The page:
I’m tired. My back is chronically aching from shushing, cuddling, and hauling my 3-month-old bundle of joy or cleaning the urine off the toilet rim and the ring around the tub for the umpteenth time or folding laundry. My eyes are puffy and rimmed red from the Promethean hamster wheel of life lately.
I’m also regularly chiding myself for not doing enough, because I am watching mothers of multiple children holding down full-time jobs, producing regularly in ministry, and who are probably having the best sex of their lives with their adoring husbands after working out their amazing post-baby bodies and whipping up organic feasts. They probably have “Proverbs 31:10-31” tattooed to their backsides.
Me? I’m tired. What’s worse? God hates women like me.
I mean, doesn’t He? He only loves the Perfect, Producing women (He’s the Vine, and we are the branches, and so “much fruit” must mean a fertile womb or a flourishing ministry or a freakishly perfect home, right?). I went to seminary, after all, and so I know the kind of woman who is lauded: she cares for everyone, she never sleeps, she bakes like a fiend, and she never says no. And she can play the piano. And she’s blonde.
What is productivity? It’s certainly not holding a baby for 14 hours a day. Or cleaning a bathroom that will only get dirty again. Productivity cannot be equated with the obstacles, the ins-and-outs of everyday life. The stuff that’s not pretty; like serving your husband breakfast when he just hurt your feelings, or cleaning poop off of your favorite shirt, or just smiling and walking away when someone tells you that you look chubby. Producing must be spectacular and showy (but humble, of course). Producing must be achieving big, hairy, audacious goals. Since I have considered it an achievement just to shower regularly these days, God must hate me.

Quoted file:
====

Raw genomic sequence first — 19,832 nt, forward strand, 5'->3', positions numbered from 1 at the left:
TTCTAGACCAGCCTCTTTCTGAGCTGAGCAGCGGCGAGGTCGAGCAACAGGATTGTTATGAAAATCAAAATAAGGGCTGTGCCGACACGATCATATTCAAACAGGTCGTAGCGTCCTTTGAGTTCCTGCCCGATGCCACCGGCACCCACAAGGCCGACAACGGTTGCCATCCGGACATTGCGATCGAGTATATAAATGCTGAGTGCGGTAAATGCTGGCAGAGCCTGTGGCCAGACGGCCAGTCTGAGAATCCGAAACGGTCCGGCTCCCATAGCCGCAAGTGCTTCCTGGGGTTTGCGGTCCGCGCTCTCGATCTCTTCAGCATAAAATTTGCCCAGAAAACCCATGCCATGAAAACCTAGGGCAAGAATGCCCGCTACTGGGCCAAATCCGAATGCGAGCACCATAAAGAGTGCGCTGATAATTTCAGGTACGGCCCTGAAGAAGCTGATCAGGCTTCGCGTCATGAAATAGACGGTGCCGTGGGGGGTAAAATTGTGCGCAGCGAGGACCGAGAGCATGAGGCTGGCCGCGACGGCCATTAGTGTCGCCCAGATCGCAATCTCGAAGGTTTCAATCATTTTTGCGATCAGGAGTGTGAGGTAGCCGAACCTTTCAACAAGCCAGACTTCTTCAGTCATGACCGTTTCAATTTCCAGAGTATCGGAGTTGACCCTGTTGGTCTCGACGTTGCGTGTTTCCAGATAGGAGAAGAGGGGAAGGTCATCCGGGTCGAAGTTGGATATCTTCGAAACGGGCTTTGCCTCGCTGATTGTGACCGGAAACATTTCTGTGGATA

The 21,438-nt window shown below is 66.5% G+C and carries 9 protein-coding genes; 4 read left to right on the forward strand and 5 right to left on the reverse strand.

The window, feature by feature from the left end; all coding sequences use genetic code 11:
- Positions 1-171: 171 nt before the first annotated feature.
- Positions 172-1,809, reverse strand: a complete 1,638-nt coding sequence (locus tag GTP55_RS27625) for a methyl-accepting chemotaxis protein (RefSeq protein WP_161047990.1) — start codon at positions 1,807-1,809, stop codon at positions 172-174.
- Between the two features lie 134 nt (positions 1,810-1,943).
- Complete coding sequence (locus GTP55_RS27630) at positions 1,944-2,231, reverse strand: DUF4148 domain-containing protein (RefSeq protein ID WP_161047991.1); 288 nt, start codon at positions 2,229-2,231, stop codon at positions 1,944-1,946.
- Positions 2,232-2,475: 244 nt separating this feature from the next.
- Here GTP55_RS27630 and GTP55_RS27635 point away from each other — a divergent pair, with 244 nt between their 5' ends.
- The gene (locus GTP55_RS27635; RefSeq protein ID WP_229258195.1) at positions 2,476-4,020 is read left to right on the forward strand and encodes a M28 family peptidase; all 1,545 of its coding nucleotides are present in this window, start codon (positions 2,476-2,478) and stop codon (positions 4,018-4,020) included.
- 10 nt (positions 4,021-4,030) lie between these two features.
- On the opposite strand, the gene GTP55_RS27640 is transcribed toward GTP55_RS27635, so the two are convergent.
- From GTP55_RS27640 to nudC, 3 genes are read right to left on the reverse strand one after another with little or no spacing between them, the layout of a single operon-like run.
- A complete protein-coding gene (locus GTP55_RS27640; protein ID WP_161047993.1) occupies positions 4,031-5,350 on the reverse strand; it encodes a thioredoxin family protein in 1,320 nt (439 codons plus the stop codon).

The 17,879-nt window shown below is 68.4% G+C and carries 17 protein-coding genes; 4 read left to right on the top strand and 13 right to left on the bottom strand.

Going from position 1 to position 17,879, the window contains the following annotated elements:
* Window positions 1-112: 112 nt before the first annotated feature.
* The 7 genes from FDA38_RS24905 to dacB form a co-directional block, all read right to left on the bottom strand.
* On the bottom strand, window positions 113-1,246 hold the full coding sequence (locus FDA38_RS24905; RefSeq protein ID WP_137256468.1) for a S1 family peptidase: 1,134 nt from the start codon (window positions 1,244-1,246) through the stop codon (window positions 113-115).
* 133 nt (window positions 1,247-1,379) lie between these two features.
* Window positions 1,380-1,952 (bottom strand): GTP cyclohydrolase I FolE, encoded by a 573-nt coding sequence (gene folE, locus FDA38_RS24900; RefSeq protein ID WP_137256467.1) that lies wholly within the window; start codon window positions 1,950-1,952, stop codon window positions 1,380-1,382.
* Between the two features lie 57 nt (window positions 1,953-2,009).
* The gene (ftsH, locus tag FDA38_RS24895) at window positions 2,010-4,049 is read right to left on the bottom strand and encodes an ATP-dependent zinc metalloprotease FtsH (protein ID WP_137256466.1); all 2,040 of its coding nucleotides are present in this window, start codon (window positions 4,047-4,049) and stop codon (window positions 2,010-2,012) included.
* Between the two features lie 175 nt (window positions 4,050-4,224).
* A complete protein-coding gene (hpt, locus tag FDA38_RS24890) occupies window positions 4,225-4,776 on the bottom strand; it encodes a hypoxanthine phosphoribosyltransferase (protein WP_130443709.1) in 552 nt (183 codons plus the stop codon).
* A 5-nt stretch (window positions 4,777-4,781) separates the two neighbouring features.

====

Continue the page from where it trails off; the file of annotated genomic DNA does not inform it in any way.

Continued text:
Of course, you don’t have to have a Proverbs pericope tattooed anywhere on your person to know that everything I just said is just plain wrong. But if you’re like me, you beat yourself up about “producing” anyway.
I am so glad for biblical stories of what I like to call The Heralded Mundane; the widow minding her business and dropping her mite into the temple offering plate (Mark 12:41-44); Hannah heading to the temple, again, to pray, again, for a son (1 Samuel 1:6-11); Mary sitting at the feet of her Teacher instead of doing the dishes (Luke 10:38-42); Jesus sharing a meal with his closest friends (Luke 22:14-20). These stories remind me of the supernatural work of God occurring at the dinner table, in the hour of need, at times of hopelessness or at times of just being able to sit and soak rather than teach and do.
Could it be that God is at work in you and me, even in the mundane? Could it be that He wants to work in our places of fatigue and want, rather than in our areas of confidence or comfort? Could it be that He doesn’t hate me after all?
2 Corinthians 4:7-10 convicts me and assures me at the same time when I get this tired: “But we have this treasure in clay jars, so that the extraordinary power belongs to God and does not come from us. [Oh…so I don’t have to be a Perfect Producer. Cool!] We are experiencing trouble on every side [Okay…not cool.], but are not crushed; we are perplexed, but not driven to despair; we are persecuted, but not abandoned; we are knocked down, but not destroyed, always carrying around in our body the death of Jesus, so that the life of Jesus may also be made visible in our body. [And this truth is worth the sacrifice.]”
It still doesn’t feel good to be tired, but when God is using the challenges of the mundane to show Himself faithful and powerful, it’s not in vain. And just like He saw and utilized and honored the everyday sorrows and faithfulness of His people before, I can rest assured that He sees me now. With or without the Proverbs tat.